Monday, 1 June 2009

UK Safe Sex Campaign "Wasted Money" - Online Drama Thmbnls

This "story"... "broke" on Saturday. It raises a couple of issues which seem to be ignored in the way it is skewed.

The first is...
The assumption that online content "needs to get the biggest audience possible on day of release".

I still don't believe this is how online content works.

The second is...
The assumption of treating the internet as if it were a TV transmission mast. That if you make videos and just put them out there, that an audience of millions will spontaneously come to them to watch them.

I still don't believe this is how online content works.

want respect use a condom online series web drama uk web producer
From BBC News website:-
A government safer sex campaign aimed at teenagers has been branded a "gimmicky" waste of taxpayers' money.

"Want respect? Use a condom" campaign included a specially-made drama series, called "Thmbnls" which cost £250,000.
But only 5,576 mobile phone users signed up for the videos, which meant it cost £45 per subscriber when set against the cost of the film.
The specially-commissioned series involved 22 one-minute-long episodes featuring a group of teens discussing relationships and attitudes to contraception.

The videos are available as a free mobile download to users who subscribe through
Episodes are also posted on Youtube, but by late May, some had received fewer than 20 views.

Susie Squire from the Taxpayers' Alliance said: "Too often the government engages with gimmicky marketing and gimmicky advertising because they think they are going to reach a new audience.
A spokesman for the Department for Children, Schools and Families said: "The Thmbnls project was designed as a pilot to test an innovative approach to using personal media, in this case mobile phone technology, in delivering messages to notoriously hard to reach audiences."

The spokesman said the government would be carrying out a project evaluation looking at the impact of Thmbnls, but said the 5,576 subscribers exceeded its own target.

So let's take a quick look at Thmbnls.

Thmbnls is coming to your mobile. Forget what you've seen before, this is all about teenage life, that you can interact with, in real life. It's gonna be one mad ride - don't miss it!!

Thmbnls is a 22-part drama on ur mob & feat. Billy, Gripper, B%ks, Jakki, Mundy & Lupe

It's well easy to sign up just txt DRAMA to 62233 & u'll get a new thmbnls episode evry Fri for FREE sent str8 2 ur mob!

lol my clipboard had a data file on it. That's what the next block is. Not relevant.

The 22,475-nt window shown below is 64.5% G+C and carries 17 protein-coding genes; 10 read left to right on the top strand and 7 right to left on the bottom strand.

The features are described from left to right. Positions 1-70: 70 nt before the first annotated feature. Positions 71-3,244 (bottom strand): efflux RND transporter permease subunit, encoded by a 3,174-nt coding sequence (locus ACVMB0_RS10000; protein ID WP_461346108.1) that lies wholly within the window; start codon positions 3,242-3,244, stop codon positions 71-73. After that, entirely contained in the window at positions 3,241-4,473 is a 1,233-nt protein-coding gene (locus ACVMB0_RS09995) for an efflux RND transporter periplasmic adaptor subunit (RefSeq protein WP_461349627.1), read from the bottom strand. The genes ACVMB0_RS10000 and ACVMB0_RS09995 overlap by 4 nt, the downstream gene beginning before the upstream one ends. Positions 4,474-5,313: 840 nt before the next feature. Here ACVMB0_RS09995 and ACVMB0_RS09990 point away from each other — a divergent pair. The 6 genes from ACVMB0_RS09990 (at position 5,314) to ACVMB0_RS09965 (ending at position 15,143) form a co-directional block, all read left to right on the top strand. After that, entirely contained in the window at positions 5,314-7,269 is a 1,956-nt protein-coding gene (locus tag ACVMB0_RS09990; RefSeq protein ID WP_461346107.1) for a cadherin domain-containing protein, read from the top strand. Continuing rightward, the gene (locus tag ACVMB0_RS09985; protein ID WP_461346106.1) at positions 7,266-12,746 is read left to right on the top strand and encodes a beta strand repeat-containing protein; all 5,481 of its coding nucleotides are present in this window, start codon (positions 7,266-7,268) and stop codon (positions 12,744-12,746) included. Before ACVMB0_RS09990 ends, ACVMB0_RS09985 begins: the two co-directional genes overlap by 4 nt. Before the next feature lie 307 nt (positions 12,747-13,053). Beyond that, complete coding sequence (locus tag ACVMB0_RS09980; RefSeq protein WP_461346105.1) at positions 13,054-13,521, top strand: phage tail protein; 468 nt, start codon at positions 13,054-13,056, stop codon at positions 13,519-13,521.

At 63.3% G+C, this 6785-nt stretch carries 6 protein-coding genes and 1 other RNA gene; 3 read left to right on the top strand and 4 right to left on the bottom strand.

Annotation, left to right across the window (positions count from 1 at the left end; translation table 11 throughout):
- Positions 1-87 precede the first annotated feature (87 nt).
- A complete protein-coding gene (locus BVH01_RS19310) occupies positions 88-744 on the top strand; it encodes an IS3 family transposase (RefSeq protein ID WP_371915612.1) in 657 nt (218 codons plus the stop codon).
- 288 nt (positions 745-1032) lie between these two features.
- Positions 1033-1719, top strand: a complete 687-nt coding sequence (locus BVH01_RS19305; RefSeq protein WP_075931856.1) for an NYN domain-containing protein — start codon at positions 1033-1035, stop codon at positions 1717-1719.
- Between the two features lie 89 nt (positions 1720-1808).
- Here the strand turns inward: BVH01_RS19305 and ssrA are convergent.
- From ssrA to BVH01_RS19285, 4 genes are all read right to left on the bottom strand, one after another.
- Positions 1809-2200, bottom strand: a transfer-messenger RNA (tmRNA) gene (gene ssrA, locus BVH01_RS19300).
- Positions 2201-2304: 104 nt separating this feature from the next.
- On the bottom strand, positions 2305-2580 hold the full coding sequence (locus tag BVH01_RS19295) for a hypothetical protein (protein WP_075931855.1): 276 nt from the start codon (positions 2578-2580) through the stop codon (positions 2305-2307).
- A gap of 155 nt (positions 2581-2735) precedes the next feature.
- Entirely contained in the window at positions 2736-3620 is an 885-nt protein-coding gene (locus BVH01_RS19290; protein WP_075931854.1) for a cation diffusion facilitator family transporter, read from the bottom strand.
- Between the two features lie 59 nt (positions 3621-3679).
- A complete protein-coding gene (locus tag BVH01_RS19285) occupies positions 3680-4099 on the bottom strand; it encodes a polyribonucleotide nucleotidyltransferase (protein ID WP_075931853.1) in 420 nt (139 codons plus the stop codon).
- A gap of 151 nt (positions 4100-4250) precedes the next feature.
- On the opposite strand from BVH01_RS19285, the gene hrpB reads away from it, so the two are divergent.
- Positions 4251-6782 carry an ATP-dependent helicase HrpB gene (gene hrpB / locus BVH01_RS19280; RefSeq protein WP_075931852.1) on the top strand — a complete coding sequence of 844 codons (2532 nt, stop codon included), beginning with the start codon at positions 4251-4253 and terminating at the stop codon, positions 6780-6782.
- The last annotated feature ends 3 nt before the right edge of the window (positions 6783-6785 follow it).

Plus there's tons of otha cool stuff alng da way so dnt miss out!




Thmbnls | Episode 19: Sumfin' Fishy
Mundy meets Gripper @ his nw sushi job bt sumfin stinks - & it aint Gripper!

Thmbnls | Episode 1: Groupie Love
The crew is hanging out while Gripper is braggin bout his latest grl.

Surely this "story" couldn't have been pushed... to get extra publicity for the show... by any chance?

Funny how it has suddenly appeared exactly two weeks before the timed end of the campaign (12 June according to PR

PR WEEK: Campaign breakdown - THMBNLS drama
Agency: 20:20 London Client: Department for Children, Schools and Families (DCSF) and Central Office of Information (COI) Timescale: 9 January-12 June Budget: £4.6m


In what the companies are claiming is a world first, 20:20 London, Incentivated and the COI (Central Office of Information) have collaborated to launch ‘THMBNLS’, an interactive, ad-funded mobile soap opera for the Department of Children, Schools and Families.

Can you embed? YES
Can you comment? kind of - seem to be heavily moderated
Also on youtube? YES
Forums? not found
Blog? not found

What do you think?
Sum it up in 3 words, or scores out of 10...
See COMMENTS below


Great update in Brand Republic -- exploring the sourcing and the use of the viewing stats...
...the department argues it was acceptable to use public money to explore using new approaches to get its messages to hard to reach audiences.

A spokeswoman said: "The Government is often criticised for failing to exploit the opportunities presented by new media and technologies in stimulating behaviour change on important social issues, in this case teenage pregnancy and sexual health, so we believe it is a legitimate use of public money to explore this, in the context of a much wider cross-government teenage pregnancy strategy.

The department also claimed using the mobile channel offered "good value for money" compared with established media.

"As a campaign message vehicle the production of the drama represents good value for money when compared to traditional assets like TV, radio or print adverts.

Back in March 2009, blogged this...
There is also seemingly no effort to interact with the young people; Facebook & MySpace were used to dump video files on and left there. The MySpace account, for example, has not been logged in to for a week now. They seem to have forgotten that at the centre of any social media strategy, it’s critical to socialise with the community & be genuine, transparent and human.

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